Sam And Frankie Turn A Celebration Into An Ugly Fight On ‘Better Things’

11.02.17 3 weeks ago 6 Comments

FX

A quick review of tonight’s Better Things coming up just as soon as I remember the end of The Flintstones

One of the fundamental truths of Better Things is that Sam has had to raise the girls on her own, because Xander’s been gone for years, and was useless when he was still around. For the most part, this has been a good thing for her, as it’s helped her recognize and focus on what she cares about most, and spared the girls years of watching Mommy and Daddy fight because Daddy’s a loser. But she’s never entirely free of Xander, even when he’s not present, as deftly illustrated throughout “Arnold Hall.”

It’s an episode in which he doesn’t appear, but the first main vignette involves his arrogant symphony conductor father, the eponymous Arnold Hall (played by Croatian actor Rade Serbedzija) asking her to continue supporting Xander after the legal agreement lapses, and the second involves Frankie(*) being so relentlessly awful to Sam that the idea of letting Xander move into her garage (since, unlike her actress friend who still supports her shiftless ex, she doesn’t have a basement) suddenly seems less terrible. (Or maybe it’s just more inevitable.)

(*) Pamela Adlon has said that Frankie’s fluctuating gender identity is based on things that both she and one of her own daughters went through over the years, which is why Max’s “Frankie’s a boy” line from the season finale hasn’t been the final word on this question. Everybody still refers to Frankie as a girl, and she wears a dress and makeup to the bar mitzvah, even though (like her mom) she could have easily gone with a jacket and tie.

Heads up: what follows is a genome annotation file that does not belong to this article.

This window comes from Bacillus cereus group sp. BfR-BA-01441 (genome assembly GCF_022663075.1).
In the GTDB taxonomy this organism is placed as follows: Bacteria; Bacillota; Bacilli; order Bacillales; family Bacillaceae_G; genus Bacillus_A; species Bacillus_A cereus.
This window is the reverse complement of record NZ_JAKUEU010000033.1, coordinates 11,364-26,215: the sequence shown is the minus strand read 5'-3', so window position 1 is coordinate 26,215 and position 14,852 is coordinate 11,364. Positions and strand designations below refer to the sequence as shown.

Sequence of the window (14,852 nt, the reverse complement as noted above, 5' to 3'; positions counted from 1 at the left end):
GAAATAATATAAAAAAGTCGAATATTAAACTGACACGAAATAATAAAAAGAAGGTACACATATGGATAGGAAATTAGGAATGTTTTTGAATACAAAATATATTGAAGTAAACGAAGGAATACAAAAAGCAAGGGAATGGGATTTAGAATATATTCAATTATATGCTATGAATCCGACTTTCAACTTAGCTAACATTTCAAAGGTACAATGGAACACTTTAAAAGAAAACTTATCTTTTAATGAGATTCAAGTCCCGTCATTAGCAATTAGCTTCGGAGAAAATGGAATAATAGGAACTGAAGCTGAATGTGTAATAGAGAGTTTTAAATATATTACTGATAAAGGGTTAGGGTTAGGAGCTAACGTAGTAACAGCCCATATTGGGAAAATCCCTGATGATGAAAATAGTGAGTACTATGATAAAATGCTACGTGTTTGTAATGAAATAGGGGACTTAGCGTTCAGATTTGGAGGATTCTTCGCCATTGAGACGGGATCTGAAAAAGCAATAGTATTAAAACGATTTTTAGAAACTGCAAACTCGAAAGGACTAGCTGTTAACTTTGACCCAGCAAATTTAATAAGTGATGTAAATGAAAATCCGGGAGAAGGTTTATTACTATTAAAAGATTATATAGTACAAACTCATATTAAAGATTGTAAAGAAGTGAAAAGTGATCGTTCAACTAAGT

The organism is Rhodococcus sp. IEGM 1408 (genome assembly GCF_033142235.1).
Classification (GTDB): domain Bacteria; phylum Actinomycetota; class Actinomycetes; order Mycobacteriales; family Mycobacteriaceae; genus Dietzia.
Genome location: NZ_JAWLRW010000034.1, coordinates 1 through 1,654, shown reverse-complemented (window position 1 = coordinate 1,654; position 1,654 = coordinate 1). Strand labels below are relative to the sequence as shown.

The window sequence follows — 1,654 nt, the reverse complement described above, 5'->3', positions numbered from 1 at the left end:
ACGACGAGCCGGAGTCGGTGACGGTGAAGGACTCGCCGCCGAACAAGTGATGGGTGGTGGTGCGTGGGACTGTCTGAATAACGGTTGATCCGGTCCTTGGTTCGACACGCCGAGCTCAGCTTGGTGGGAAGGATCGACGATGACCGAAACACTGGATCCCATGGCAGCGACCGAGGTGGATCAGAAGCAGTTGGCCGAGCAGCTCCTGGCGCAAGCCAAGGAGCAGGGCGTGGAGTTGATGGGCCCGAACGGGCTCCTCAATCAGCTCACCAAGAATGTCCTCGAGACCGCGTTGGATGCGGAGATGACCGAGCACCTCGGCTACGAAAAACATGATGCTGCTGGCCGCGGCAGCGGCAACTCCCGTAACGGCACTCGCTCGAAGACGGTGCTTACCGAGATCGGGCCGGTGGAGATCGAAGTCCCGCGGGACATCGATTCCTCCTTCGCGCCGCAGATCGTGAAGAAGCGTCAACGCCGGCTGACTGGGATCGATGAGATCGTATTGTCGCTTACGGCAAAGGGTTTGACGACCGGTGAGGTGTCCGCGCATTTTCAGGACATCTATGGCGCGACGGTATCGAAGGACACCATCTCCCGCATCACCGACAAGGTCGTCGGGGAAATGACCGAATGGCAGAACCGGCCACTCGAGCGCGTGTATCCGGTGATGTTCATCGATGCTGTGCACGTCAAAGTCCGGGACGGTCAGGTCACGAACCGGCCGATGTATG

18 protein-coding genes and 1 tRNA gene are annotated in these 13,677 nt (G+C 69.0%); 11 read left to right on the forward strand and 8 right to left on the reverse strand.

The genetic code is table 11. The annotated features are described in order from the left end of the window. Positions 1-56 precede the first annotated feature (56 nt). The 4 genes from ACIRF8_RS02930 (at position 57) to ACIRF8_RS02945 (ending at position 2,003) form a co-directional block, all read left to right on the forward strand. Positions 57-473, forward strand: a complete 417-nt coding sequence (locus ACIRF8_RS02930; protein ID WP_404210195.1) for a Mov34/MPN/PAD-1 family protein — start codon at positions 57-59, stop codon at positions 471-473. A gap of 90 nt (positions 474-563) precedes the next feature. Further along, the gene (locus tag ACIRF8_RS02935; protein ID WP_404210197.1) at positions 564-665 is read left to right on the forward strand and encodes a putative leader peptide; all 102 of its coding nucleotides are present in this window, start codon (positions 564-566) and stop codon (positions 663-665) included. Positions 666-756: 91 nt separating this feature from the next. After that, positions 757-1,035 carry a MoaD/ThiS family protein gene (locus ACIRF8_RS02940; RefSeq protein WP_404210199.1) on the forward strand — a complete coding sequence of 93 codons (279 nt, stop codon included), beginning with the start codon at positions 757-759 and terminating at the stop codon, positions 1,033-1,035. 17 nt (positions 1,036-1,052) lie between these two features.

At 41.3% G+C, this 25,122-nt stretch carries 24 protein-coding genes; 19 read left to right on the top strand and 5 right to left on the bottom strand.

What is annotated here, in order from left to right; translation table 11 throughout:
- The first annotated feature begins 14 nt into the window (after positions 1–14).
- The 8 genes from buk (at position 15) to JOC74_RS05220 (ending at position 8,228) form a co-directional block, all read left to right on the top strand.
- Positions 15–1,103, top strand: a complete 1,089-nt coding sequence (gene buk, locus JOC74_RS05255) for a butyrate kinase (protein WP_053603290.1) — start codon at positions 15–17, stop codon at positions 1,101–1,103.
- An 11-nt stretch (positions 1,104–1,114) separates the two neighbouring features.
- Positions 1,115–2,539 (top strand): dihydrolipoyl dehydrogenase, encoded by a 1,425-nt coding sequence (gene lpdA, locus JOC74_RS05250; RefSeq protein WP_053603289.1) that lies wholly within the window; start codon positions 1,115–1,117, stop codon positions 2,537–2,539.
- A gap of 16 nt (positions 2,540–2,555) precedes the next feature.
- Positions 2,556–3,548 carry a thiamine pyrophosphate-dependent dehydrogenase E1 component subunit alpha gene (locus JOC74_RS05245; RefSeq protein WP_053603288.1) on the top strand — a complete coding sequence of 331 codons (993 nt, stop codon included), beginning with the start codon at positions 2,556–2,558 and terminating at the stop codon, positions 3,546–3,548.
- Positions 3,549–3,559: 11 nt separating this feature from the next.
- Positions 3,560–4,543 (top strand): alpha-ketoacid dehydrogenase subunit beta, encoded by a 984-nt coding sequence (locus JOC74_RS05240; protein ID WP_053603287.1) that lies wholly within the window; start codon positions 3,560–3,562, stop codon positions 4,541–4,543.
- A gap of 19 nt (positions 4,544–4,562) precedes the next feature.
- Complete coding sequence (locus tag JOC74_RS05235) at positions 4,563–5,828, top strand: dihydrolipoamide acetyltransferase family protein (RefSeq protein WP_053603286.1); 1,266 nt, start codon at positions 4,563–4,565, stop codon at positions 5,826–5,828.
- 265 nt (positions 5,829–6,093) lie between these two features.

Like most Better Things outings, it’s an episode built on the small, underplayed details, like how impressed Sam is with the symphony hall even though she hates having to deal with Arnold — whose parenting philosophy very clearly made Xander the man he is today — or how Sam and Frankie are so conditioned to go to war with each other that Frankie doesn’t even flinch when Sam starts spilling food and water on her dress as retaliation for the non-stop stream of insults. For that matter, just when it seemed like the bar mitzvah scene was going to be just another opportunity for the show and its characters to kiss up to Sam, we got that brief exchange between Sunny and her sister establishing that the two of them have a very complicated relationship that has nothing to do with Sam. Louie was always great at establishing the inner lives of guest characters so that they didn’t just exist as props in Louie’s story, and Adlon and CK have done a fine job of continuing the tradition here, in a way that can make certain scenes feel like we’re eavesdropping on real life in that Robert Altman way.

It’s also one of the most beautifully shot episodes of the series, from the way Arnold looms above Sam to how Sam and Frankie move and work in unison in dealing with the garbage cans, even after they’ve spent hours tearing each other to pieces at the bar mitzvah. It’s a fakeout setting up The Flintstones punchline, but the two move so fluidly as extensions of one another, and the show has done so many other stories where mother-daughter rage turns into laughter or tears within seconds, that it seems entirely plausible they’ve put the cupcake stains and oral sex innuendo behind them already.

What did everybody else think?

Alan Sepinwall may be reached at sepinwall@uproxx.com. He discusses television weekly on the TV Avalanche podcast. His next book, Breaking Bad 101, is on sale now.

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